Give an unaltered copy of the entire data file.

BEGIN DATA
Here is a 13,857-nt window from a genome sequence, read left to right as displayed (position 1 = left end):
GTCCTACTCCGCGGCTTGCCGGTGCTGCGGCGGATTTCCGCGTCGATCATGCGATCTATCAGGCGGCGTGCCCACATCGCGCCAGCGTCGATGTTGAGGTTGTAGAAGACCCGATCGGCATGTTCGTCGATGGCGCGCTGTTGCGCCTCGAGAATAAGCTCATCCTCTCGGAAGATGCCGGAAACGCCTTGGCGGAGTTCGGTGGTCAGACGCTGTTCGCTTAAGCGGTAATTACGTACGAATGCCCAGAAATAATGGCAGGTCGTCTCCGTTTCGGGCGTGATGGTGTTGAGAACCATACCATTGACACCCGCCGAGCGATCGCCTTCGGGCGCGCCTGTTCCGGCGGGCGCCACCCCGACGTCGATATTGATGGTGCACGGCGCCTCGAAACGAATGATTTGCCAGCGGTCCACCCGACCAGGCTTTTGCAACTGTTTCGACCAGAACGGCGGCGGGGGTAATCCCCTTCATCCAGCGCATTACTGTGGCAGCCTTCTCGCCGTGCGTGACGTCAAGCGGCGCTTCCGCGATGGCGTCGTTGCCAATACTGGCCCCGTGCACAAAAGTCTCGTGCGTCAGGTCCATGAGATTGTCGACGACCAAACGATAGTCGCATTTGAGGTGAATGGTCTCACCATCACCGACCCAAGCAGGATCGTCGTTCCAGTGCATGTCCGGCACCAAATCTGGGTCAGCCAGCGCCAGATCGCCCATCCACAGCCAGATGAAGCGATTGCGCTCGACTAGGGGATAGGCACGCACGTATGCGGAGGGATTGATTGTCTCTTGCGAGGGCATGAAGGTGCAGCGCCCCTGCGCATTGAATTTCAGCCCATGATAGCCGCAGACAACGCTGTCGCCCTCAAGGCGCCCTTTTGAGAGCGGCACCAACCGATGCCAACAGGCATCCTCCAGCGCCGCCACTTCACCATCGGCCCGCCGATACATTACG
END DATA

Here is a 13,857-nt window from a genome sequence, read left to right as displayed (position 1 = left end):
GTCCTACTCCGCGGCTTGCCGGTGCTGCGGCGGATTTCCGCGTCGATCATGCGATCTATCAGGCGGCGTGCCCACATCGCGCCAGCGTCGATGTTGAGGTTGTAGAAGACCCGATCGGCATGTTCGTCGATGGCGCGCTGTTGCGCCTCGAGAATAAGCTCATCCTCTCGGAAGATGCCGGAAACGCCTTGGCGGAGTTCGGTGGTCAGACGCTGTTCGCTTAAGCGGTAATTACGTACGAATGCCCAGAAATAATGGCAGGTCGTCTCCGTTTCGGGCGTGATGGTGTTGAGAACCATACCATTGACACCCGCCGAGCGATCGCCTTCGGGCGCGCCTGTTCCGGCGGGCGCCACCCCGACGTCGATATTGATGGTGCACGGCGCCTCGAAACGAATGATTTGCCAGCGGTCCACCCGACCAGGCTTTTGCAACTGTTTCGACCAGAACGGCGGCGGGGGTAATCCCCTTCATCCAGCGCATTACTGTGGCAGCCTTCTCGCCGTGCGTGACGTCAAGCGGCGCTTCCGCGATGGCGTCGTTGCCAATACTGGCCCCGTGCACAAAAGTCTCGTGCGTCAGGTCCATGAGATTGTCGACGACCAAACGATAGTCGCATTTGAGGTGAATGGTCTCACCATCACCGACCCAAGCAGGATCGTCGTTCCAGTGCATGTCCGGCACCAAATCTGGGTCAGCCAGCGCCAGATCGCCCATCCACAGCCAGATGAAGCGATTGCGCTCGACTAGGGGATAGGCACGCACGTATGCGGAGGGATTGATTGTCTCTTGCGAGGGCATGAAGGTGCAGCGCCCCTGCGCATTGAATTTCAGCCCATGATAGCCGCAGACAACGCTGTCGCCCTCAAGGCGCCCTTTTGAGAGCGGCACCAACCGATGCCAACAGGCATCCTCCAGCGCCGCCACTTCACCATCGGCCCGCCGATACATTACG